The potential threat that your customers will turn away from your offering to a completely different substitute can be hard to predict. By way of example, we often say that the biggest threat to a TV show might not be a different TV show—it could be the game Garage Band. The point is that Porter’s Substitutes force is all about a company you don’t even recognize as a competitor having an unexpected impact on your business. As in previous posts, looking at the airline industry:
1. How significant is the cost of your offering? Because of the relatively high cost associated with air travel consumers and businesses are always looking for alternatives. If you see camping registration soar, it may bode poorly for the summer air travel season. When video conferencing emerged, you can bet that airlines monitored the situation. But how equipped is an airline to suddenly understand Cisco as a competitor?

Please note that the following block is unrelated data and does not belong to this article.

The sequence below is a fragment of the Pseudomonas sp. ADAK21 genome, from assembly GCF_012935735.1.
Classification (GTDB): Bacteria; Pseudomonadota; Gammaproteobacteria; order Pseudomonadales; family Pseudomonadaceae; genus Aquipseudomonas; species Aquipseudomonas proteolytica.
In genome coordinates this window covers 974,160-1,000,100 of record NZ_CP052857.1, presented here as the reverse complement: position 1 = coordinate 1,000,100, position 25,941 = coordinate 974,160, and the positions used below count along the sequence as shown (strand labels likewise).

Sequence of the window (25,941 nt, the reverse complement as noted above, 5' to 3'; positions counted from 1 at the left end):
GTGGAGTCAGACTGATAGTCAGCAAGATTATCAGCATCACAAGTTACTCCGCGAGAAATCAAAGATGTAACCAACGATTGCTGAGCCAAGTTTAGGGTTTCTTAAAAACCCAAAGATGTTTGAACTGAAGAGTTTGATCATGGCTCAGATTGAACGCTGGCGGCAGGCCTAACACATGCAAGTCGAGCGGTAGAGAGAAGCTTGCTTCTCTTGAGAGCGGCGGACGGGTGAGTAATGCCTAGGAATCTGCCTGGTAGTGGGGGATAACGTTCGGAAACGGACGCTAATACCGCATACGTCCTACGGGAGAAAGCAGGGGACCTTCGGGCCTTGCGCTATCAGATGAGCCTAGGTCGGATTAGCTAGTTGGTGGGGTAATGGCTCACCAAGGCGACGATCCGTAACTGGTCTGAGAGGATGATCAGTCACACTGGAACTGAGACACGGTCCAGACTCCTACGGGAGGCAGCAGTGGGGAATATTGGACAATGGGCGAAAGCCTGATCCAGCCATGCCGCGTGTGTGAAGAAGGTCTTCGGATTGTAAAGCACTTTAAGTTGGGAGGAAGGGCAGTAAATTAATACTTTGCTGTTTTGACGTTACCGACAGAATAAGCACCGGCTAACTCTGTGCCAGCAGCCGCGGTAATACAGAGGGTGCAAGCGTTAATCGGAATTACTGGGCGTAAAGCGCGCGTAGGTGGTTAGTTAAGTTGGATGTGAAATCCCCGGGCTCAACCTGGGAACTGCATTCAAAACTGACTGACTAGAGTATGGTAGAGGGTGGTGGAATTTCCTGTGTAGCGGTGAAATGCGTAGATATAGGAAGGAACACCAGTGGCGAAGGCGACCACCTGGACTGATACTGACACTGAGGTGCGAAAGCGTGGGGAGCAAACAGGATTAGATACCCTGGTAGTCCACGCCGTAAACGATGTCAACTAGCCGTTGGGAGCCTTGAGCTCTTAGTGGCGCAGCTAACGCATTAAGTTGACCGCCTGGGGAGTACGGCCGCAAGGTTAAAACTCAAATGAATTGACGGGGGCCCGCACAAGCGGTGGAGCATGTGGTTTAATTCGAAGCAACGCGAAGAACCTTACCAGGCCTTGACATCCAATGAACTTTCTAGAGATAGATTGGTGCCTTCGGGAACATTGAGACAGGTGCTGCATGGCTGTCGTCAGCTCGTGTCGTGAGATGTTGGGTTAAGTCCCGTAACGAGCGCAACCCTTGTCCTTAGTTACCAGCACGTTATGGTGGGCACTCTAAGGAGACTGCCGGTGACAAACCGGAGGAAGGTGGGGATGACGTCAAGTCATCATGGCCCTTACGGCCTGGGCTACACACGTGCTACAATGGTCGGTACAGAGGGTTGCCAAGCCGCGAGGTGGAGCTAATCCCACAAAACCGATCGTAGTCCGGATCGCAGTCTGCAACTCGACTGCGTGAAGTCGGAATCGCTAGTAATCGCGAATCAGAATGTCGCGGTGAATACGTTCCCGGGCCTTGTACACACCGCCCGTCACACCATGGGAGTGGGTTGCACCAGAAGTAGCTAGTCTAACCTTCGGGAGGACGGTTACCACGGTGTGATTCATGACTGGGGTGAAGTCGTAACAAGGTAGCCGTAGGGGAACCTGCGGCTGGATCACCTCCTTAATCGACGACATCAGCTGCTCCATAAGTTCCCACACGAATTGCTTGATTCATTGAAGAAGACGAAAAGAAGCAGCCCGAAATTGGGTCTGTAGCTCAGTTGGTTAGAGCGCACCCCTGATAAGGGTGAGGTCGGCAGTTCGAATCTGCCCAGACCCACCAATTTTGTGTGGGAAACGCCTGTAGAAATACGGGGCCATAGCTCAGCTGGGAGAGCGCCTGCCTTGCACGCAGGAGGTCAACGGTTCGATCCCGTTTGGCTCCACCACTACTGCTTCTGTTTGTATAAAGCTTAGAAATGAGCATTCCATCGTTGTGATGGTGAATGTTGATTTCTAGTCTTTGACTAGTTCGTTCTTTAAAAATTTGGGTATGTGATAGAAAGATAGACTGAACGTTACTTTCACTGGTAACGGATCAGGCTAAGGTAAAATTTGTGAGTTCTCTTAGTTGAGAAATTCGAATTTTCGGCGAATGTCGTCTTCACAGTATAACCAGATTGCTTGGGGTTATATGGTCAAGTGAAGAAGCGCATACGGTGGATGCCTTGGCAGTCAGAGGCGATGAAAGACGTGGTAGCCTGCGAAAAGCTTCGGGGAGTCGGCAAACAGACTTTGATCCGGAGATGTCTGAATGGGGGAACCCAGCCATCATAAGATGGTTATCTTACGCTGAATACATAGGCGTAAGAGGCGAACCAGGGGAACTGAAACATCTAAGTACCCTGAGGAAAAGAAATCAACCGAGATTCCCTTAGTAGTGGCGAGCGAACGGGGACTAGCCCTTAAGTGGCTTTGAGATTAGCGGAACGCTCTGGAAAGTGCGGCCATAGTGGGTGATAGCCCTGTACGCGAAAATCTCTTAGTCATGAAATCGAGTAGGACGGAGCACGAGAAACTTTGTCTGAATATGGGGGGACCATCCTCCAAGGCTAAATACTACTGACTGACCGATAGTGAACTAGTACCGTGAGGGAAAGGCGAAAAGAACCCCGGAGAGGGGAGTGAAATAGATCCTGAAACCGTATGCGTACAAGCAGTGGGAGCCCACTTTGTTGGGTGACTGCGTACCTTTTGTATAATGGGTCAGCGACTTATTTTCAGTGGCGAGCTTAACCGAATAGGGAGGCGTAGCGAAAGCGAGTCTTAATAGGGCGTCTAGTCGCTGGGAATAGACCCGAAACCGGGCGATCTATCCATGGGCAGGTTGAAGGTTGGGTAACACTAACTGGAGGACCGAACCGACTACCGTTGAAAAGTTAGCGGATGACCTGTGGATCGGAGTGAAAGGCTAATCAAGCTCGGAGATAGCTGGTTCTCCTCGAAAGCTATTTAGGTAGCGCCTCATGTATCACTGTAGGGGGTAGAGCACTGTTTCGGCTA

2. How dependent are you on operations where substitution is most viable? If you’re very dependent on business travelers, and tele-whatever takes off, this could be more of an issue than if you cater to vacationers.
3. Are the switching costs toward substitutes prohibitive? Air travel customers can choose to travel by a different mode (or decide to skip a trip altogether) on a trip-by-trip basis, with no particular switching costs other than the potential for a cancellation fee if the tickets are already purchased, adding further risk to airlines.
By Sean Campbell
By Scott Swigart
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